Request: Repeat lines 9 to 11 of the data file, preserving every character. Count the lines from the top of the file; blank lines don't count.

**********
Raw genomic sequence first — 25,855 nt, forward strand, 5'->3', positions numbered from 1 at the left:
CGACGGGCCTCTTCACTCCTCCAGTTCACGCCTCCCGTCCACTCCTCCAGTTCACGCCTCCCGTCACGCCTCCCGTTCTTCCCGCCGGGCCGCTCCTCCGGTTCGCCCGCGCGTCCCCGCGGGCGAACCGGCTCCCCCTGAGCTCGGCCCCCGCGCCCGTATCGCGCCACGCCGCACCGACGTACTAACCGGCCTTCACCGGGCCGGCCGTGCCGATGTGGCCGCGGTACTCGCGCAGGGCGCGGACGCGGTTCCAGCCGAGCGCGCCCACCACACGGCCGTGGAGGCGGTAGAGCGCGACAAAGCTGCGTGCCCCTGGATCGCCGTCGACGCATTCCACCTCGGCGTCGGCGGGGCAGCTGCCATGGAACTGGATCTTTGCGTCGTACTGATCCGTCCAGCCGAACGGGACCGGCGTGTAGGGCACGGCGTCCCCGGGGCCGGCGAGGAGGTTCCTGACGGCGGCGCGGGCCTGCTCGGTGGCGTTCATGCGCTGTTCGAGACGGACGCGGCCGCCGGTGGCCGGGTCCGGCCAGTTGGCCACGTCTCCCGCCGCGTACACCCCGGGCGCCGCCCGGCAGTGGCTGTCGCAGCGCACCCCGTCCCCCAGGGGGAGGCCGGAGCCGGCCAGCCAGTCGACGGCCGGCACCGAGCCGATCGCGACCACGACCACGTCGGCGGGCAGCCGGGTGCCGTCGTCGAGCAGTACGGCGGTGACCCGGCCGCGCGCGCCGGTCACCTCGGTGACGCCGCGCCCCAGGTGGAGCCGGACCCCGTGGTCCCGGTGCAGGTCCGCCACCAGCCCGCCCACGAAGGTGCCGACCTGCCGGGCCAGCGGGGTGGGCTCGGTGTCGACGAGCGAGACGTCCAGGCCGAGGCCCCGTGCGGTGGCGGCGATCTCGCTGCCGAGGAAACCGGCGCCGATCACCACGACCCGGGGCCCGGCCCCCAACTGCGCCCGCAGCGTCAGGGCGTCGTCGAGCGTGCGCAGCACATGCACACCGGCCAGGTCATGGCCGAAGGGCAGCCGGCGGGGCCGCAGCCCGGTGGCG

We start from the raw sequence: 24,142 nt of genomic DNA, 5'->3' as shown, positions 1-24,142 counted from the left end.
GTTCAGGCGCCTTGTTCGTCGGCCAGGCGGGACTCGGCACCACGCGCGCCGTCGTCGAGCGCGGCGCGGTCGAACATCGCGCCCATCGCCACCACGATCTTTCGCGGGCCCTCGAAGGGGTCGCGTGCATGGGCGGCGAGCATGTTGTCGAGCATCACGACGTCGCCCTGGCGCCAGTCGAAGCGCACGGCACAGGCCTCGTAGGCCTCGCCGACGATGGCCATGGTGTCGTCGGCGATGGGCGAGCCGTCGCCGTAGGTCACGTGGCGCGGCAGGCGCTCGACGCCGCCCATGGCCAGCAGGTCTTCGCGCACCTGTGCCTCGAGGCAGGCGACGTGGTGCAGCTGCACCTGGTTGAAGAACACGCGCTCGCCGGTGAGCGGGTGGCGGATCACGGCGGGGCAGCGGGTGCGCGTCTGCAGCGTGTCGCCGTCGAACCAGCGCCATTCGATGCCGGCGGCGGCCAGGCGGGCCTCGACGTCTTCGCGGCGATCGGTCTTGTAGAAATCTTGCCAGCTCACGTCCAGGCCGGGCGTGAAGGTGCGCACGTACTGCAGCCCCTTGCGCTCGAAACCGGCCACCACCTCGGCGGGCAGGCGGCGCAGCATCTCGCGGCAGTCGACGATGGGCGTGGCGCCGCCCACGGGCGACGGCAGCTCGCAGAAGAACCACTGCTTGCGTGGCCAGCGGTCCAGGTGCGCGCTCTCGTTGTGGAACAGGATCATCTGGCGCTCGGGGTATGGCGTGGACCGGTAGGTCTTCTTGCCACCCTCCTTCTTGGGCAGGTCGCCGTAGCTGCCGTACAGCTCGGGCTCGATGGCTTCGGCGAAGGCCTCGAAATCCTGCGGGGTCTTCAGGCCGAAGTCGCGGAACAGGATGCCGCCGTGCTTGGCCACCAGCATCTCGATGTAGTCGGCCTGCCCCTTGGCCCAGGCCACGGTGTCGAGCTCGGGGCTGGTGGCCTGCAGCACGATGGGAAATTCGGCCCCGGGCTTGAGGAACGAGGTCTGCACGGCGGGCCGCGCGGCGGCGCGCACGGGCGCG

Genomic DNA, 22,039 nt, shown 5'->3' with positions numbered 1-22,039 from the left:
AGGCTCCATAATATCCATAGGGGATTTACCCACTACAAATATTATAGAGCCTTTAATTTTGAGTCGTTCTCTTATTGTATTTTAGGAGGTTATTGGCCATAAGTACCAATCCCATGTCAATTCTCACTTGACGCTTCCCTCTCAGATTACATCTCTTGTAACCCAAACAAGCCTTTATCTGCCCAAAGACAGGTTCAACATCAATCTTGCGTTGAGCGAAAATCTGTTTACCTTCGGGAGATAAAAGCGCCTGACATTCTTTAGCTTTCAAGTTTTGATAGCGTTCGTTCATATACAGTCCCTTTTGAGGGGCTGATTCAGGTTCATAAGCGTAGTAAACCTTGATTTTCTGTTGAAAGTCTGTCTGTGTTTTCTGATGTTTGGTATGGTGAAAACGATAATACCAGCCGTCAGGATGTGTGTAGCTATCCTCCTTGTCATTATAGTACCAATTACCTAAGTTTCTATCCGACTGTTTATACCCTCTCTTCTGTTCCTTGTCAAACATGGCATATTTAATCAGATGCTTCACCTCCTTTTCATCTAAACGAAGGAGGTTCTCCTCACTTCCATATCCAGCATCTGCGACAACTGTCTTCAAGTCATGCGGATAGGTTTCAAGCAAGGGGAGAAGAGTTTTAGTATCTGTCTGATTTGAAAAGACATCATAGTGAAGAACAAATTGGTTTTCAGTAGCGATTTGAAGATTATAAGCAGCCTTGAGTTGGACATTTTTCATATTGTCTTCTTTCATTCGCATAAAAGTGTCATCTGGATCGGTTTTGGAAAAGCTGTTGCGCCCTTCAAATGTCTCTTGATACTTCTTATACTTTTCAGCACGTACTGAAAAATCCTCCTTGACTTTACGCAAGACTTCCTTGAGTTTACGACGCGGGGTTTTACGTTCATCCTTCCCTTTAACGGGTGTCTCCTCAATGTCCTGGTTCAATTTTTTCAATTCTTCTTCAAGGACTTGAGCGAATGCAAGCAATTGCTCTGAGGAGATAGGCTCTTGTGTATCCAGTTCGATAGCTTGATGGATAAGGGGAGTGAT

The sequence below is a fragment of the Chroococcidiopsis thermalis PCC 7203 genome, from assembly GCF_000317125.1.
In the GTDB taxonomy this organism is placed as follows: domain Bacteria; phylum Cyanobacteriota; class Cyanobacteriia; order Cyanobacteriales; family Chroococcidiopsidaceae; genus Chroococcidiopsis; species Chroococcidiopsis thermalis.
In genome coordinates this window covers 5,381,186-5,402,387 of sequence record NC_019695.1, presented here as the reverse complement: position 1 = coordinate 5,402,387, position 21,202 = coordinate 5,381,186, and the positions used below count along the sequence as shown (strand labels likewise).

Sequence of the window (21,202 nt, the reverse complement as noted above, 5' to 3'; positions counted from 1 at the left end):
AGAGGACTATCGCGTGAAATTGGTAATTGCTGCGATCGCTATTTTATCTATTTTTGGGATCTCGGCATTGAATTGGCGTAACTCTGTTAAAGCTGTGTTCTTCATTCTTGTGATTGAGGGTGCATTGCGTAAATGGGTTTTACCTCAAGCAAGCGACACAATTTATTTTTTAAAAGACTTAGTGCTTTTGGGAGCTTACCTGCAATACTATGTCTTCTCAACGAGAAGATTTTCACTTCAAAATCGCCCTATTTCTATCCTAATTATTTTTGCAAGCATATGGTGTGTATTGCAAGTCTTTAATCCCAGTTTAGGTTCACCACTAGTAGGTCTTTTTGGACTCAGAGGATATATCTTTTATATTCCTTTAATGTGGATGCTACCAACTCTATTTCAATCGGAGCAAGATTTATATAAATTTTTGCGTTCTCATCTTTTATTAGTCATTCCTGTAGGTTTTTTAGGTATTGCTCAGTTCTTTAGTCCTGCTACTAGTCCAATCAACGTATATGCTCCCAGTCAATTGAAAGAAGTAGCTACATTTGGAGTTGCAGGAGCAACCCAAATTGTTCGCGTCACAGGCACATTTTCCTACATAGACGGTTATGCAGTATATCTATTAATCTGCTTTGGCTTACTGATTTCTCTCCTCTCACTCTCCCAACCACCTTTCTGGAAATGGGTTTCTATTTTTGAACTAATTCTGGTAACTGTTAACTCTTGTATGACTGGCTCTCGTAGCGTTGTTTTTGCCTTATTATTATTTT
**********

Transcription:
In genome coordinates this window covers 5,381,186-5,402,387 of sequence record NC_019695.1, presented here as the reverse complement: position 1 = coordinate 5,402,387, position 21,202 = coordinate 5,381,186, and the positions used below count along the sequence as shown (strand labels likewise).

Sequence of the window (21,202 nt, the reverse complement as noted above, 5' to 3'; positions counted from 1 at the left end):
AGAGGACTATCGCGTGAAATTGGTAATTGCTGCGATCGCTATTTTATCTATTTTTGGGATCTCGGCATTGAATTGGCGTAACTCTGTTAAAGCTGTGTTCTTCATTCTTGTGATTGAGGGTGCATTGCGTAAATGGGTTTTACCTCAAGCAAGCGACACAATTTATTTTTTAAAAGACTTAGTGCTTTTGGGAGCTTACCTGCAATACTATGTCTTCTCAACGAGAAGATTTTCACTTCAAAATCGCCCTATTTCTATCCTAATTATTTTTGCAAGCATATGGTGTGTATTGCAAGTCTTTAATCCCAGTTTAGGTTCACCACTAGTAGGTCTTTTTGGACTCAGAGGATATATCTTTTATATTCCTTTAATGTGGATGCTACCAACTCTATTTCAATCGGAGCAAGATTTATATAAATTTTTGCGTTCTCATCTTTTATTAGTCATTCCTGTAGGTTTTTTAGGTATTGCTCAGTTCTTTAGTCCTGCTACTAGTCCAATCAACGTATATGCTCCCAGTCAATTGAAAGAAGTAGCTACATTTGGAGTTGCAGGAGCAACCCAAATTGTTCGCGTCACAGGCACATTTTCCTACATAGACGGTTATGCAGTATATCTATTAATCTGCTTTGGCTTACTGATTTCTCTCCTCTCACTCTCCCAACCACCTTTCTGGAAATGGGTTTCTATTTTTGAACTAATTCTGGTAACTGTTAACTCTTGTATGACTGGCTCTCGTAGCGTTGTTTTTGCCTTATTATTATTTT